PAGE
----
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ICC Note: UNESCO recommend 12 sites linked to the persecution of Japanese ‘Hidden Christians’ for World Heritage status. These sites in the Nagasaki and Kumamoto region show how Japanese Christians persevered despite heavy persecution against their faith during the oppressive Tokugawa Shogunate from the 17th to 19th centuries.

05/04/2018 Japan (Christian Today) – Twelve sites connected to the persecution of Japanese ‘Hidden Christians’ have been recommended for World Heritage status by the United Nations Educational, Scientific and Cultural Organisation (UNESCO).

Two UNESCO advisory panels informed the Japanese government of its recommendations – putting the ‘Hidden Christian sites in Nagasaki and Amakusa region’ on the World Heritage List – on May 3, according to The Asahi Shimbun.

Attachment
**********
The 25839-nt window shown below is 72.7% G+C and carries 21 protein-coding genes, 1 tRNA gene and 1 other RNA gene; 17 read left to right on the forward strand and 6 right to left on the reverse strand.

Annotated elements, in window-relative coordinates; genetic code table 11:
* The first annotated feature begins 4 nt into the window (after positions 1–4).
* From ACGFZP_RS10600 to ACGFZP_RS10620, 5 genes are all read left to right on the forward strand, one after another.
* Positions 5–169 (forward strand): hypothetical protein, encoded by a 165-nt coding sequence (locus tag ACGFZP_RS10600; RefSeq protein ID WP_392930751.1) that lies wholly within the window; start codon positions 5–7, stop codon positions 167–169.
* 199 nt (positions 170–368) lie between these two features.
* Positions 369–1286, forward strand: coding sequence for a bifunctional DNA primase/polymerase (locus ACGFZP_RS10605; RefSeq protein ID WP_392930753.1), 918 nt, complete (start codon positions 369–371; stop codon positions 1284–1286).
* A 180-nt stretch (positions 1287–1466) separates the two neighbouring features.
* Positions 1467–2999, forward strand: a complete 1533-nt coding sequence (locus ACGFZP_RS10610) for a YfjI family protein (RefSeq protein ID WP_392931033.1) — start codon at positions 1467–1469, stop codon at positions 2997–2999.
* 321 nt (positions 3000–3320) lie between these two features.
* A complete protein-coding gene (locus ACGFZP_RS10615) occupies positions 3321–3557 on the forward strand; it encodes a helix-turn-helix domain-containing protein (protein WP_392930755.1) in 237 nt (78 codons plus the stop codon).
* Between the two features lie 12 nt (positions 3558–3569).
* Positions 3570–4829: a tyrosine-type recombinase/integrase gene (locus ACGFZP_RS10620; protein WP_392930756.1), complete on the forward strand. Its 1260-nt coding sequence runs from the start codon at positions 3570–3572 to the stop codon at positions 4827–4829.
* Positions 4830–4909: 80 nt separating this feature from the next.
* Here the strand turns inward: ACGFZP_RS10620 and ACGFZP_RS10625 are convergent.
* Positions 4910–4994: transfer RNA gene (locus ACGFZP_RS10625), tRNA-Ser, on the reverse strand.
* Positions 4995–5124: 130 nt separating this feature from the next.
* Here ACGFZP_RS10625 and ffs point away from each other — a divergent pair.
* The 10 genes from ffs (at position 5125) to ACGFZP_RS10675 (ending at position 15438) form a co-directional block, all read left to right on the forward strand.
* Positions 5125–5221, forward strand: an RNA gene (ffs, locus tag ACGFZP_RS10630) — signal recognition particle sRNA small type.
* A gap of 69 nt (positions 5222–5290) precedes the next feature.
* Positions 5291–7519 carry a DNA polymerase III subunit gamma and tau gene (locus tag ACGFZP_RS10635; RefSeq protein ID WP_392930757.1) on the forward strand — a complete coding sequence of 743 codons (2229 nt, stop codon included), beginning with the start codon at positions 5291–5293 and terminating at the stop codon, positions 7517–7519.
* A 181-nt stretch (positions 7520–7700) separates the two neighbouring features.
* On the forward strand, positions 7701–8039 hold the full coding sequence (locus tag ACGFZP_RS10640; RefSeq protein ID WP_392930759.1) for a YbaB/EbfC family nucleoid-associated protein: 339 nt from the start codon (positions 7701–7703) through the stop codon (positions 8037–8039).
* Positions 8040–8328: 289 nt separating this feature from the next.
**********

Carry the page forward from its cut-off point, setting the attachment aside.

The sites show how Japanese Christians endured despite heavy persecution against their faith under the oppressive Tokugawa Shogunate from the 17th to 19th centuries.

Mostly located in the Nagasaki region with another in Amakusa, in the Kumamoto region, they include sites of clandestine worship, survival and protest.

They also include Nagasaki’s Oura church, Japan’s oldest standing church site, where many secret believers sustained their faith before the ban on Christianity was lifted in 1873.

The Oura church, recently renovated, this year opened an exhibition telling the story of Christianity in the country, from the introduction of Catholicism to its violent suppression in the early 17th century and the two centuries for which it was illegal, where many believers were tortured and killed if they did not recant their faith.

In 2017, Japan’s era of ‘hidden’ Christianity and subsequent martyrdom was dramatised in the film Silence, which was nominated for several Academy Awards in the US.

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